On January 10, 2022, EPA’s Office of Land and Emergency Management submitted its proposed rule to designate PFOA and PFOS as “hazardous substances” under the Comprehensive Environmental Response, Compensation and Liability Act (CERCLA) to the White House Office of Management and Budget (OMB).1 In its submittal, EPA notes that the proposed rule to designate PFOA and PFOS as “hazardous substances” was included in its 2019 PFAS Action Plan and that EPA has now determined that it has enough information to propose the designation. As we have previously reported,2 this designation, once adopted, will have significant implications for a broad spectrum of industry sectors and not only result in new reporting obligations, but also increased compliance and litigation risks.

In its Statement of Need for the proposed rule, EPA downplays the potential impacts of the CERCLA designation for EPA, other federal agencies, private parties and sites across the country. However, PFOS and PFOA, currently remain in firefighting foam that is required for use by the U.S. Department of Defense (DoD) and the Federal Aviation Administration. While DoD is seeking replacements that meet the necessary military specifications for use, DoD has not yet identified such replacements. EPA appears to focus solely on the imposition of new reporting obligations stating that the designation will allow the collection of “information regarding the location and extent of releases” and characterizes the proposed rule as “a reporting rule.” Consistent with EPA’s focus on reporting requirements, EPA has surprisingly made a determination that this rulemaking is not economically significant. However, the vast implications from such designation could include the following:

  • The likely addition of more sites to the National Priorities List. As EPA and the regulated community have experienced, PFAS chemicals are being detected at a variety of sites, including sites with no history of PFAS use or disposal. EPA’s enforcement-first approach to Superfund sites will likely continue at sites with PFOA or PFOS if there are viable potentially responsible parties;
  • The potential disruption to ongoing remediation activities at thousands of sites that currently are, or may become, Superfund sites, as well as added complexity and costs if parties are required to utilize different treatment technologies to address PFOA and PFOS impacts;
  • The possible reopener of existing Superfund sites if EPA finds that previously undertaken remedial actions are no longer protective during its five year reviews with the potential to pull even redeveloped sites back into the CERCLA cleanup process; and
  • The significant rise in expensive and disruptive Superfund litigation that would result from any associated EPA Section 106 cleanup orders or Section 107 cost recovery actions or private party Section 113 contribution actions. Given the draconian nature of CERCLA’s strict, and joint and several, liability scheme, even entities and industries that might have contributed minimally to PFOA or PFOS contamination at a particular site would be affected.

Notably, with respect to anticipated costs and benefits, EPA indicates that its analysis is currently underway and that it “expects to estimate lower and upper-bound reporting cost scenarios.”

EPA’s determination that this rulemaking is not economically significant, is interesting given that private potentially responsible parties, and the DoD would both face major liabilities at certain PFAS sites, particularly airports and airfields that have a history of discharging the firefighting foam known as “AFFF” that is well-known to contain PFOS and PFOA. A rule is considered economically significant if it has “an annual effect on the economy of $100 million or more or adversely affect in a material way the economy, a sector of the economy, productivity, competition, jobs, the environment, public health or safety, or State, local, or tribal governments or communities”.3 When a rule is economically significant, OMB requires that a regulatory impact analysis be conducted.4 Regulatory analysis is an important tool that allows agencies, including the White House, an opportunity to formally evaluate the key impacts, both positive and negative, as well as various alternatives that could be considered in addition to the chosen regulatory option. By treating this rulemaking as not economically significant, and focusing only on the reporting or ministerial burdens, EPA will not be required to complete a robust evaluation of economic impacts.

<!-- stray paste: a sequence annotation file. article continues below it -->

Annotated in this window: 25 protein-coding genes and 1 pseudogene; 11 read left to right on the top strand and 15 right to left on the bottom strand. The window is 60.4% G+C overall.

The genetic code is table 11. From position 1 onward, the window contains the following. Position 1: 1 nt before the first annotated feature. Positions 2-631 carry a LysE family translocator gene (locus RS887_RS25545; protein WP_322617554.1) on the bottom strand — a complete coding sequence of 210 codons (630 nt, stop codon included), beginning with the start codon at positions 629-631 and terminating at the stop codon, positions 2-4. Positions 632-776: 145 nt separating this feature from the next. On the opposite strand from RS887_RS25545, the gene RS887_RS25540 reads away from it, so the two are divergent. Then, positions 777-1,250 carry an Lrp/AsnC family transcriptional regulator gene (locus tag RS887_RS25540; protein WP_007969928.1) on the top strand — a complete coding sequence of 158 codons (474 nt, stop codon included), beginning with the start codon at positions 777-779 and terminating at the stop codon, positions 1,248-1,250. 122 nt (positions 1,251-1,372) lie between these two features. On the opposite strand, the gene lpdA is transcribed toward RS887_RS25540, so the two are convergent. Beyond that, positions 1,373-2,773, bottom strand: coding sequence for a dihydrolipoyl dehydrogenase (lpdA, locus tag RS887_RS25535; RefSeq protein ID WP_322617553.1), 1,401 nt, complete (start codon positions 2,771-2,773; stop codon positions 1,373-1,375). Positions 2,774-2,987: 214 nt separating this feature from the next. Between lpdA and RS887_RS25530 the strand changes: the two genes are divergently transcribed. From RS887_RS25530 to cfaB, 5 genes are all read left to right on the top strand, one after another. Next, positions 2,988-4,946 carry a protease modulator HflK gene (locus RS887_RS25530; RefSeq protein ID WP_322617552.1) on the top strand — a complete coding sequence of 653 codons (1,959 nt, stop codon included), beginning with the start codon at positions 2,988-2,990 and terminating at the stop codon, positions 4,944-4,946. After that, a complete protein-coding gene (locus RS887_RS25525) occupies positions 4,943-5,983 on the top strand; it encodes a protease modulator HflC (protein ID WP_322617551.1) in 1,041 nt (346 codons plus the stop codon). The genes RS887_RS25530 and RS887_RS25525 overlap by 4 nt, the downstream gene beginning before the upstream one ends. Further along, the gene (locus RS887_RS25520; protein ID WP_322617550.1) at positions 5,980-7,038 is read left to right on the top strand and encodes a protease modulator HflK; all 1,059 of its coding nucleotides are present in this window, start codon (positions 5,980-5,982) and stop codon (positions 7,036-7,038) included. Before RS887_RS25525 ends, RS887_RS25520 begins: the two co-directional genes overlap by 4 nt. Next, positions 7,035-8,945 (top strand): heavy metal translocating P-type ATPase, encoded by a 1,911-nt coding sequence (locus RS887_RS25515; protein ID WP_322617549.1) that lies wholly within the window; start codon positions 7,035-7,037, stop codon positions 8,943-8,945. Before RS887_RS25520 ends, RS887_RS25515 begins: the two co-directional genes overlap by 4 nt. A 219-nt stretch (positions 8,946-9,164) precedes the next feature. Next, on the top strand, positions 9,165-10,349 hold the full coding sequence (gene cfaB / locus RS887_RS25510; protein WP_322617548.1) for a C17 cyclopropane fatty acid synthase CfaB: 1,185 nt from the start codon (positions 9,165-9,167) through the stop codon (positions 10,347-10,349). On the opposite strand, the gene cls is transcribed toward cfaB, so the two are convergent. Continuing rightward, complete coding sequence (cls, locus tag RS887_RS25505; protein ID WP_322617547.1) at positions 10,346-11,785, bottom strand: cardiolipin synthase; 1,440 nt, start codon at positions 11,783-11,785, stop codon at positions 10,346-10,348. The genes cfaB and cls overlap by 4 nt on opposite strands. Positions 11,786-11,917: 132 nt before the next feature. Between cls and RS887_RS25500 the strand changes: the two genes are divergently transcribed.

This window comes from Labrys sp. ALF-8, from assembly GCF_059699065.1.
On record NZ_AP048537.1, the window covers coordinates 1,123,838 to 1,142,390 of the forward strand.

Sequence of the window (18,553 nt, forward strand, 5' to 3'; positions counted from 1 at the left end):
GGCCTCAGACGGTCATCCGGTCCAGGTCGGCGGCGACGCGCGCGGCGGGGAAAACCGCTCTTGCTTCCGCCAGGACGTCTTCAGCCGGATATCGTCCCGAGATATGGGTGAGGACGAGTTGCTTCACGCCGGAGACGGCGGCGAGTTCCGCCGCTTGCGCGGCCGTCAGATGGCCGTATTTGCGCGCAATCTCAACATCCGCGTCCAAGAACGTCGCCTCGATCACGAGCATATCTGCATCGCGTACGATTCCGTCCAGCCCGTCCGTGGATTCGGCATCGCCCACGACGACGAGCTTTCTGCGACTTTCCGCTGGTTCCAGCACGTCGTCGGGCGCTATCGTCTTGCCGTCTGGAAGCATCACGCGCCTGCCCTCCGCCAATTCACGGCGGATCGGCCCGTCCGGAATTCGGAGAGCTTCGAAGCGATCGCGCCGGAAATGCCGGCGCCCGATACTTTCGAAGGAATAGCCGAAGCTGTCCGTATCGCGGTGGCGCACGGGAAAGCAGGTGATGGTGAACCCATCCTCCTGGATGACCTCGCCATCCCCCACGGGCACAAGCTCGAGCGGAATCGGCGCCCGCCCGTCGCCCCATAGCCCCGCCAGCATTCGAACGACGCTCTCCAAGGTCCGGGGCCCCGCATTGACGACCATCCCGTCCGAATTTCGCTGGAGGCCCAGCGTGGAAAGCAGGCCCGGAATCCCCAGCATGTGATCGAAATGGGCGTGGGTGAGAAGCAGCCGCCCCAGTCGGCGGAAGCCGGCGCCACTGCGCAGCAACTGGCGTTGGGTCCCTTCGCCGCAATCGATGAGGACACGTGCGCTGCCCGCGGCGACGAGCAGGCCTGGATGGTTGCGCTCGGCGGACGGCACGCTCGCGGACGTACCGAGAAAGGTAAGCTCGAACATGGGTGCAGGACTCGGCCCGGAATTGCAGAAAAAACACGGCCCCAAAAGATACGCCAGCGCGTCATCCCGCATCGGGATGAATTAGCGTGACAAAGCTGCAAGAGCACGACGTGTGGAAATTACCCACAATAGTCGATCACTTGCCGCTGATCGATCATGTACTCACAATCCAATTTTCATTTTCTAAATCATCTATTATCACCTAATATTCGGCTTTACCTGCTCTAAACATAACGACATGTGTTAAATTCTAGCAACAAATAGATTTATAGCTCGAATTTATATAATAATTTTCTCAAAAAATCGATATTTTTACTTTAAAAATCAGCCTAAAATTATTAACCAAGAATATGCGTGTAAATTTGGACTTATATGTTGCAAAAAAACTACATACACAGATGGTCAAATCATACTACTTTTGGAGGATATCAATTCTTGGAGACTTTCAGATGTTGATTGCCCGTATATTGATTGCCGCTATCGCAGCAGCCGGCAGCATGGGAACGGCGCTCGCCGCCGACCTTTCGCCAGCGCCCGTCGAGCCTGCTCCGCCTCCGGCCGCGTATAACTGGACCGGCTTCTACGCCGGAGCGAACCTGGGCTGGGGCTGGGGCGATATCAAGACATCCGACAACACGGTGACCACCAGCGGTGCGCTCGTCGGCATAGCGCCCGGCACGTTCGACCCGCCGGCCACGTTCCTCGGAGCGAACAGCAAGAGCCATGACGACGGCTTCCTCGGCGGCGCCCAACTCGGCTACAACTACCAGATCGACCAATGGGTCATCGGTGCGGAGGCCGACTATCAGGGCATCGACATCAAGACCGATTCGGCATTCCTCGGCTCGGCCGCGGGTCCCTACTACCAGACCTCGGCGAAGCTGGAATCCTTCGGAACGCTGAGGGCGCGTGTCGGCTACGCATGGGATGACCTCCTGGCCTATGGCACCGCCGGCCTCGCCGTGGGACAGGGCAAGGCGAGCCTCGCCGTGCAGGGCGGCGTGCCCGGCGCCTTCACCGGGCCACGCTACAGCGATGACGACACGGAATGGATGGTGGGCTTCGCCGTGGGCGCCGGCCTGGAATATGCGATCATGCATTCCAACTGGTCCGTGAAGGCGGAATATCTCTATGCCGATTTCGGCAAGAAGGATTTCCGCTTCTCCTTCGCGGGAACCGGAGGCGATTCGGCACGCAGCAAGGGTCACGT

EPA’s Fall Regulatory Agenda indicates that the proposed rule is anticipated in March of this year, which means that the OMB review window may likely be less than the standard 90 days. Nevertheless, this window provides interested stakeholders with an opportunity to meet with OMB to discuss any issues related to the action under review.

The EPA Fall Regulatory Agenda lists the final rule anticipated date as “to be determined.” In its PFAS Strategic Roadmap issued in October of last year, EPA had previously indicated that a final rule was expected in the Summer of 2023 and that the agency was committed to conducting “robust stakeholder engagement.” Whether or not a final rule is ultimately adopted by the previously anticipated timeframe, it is evident that this action remains a high priority for EPA. In light of the potential significant legal and financial implications of designating PFOA and PFOS as CERCLA “hazardous substances,” it will be important for affected stakeholders to actively engage with EPA and OMB on these issues and provide input to guide the final rule development. We will continue to monitor and report on future developments.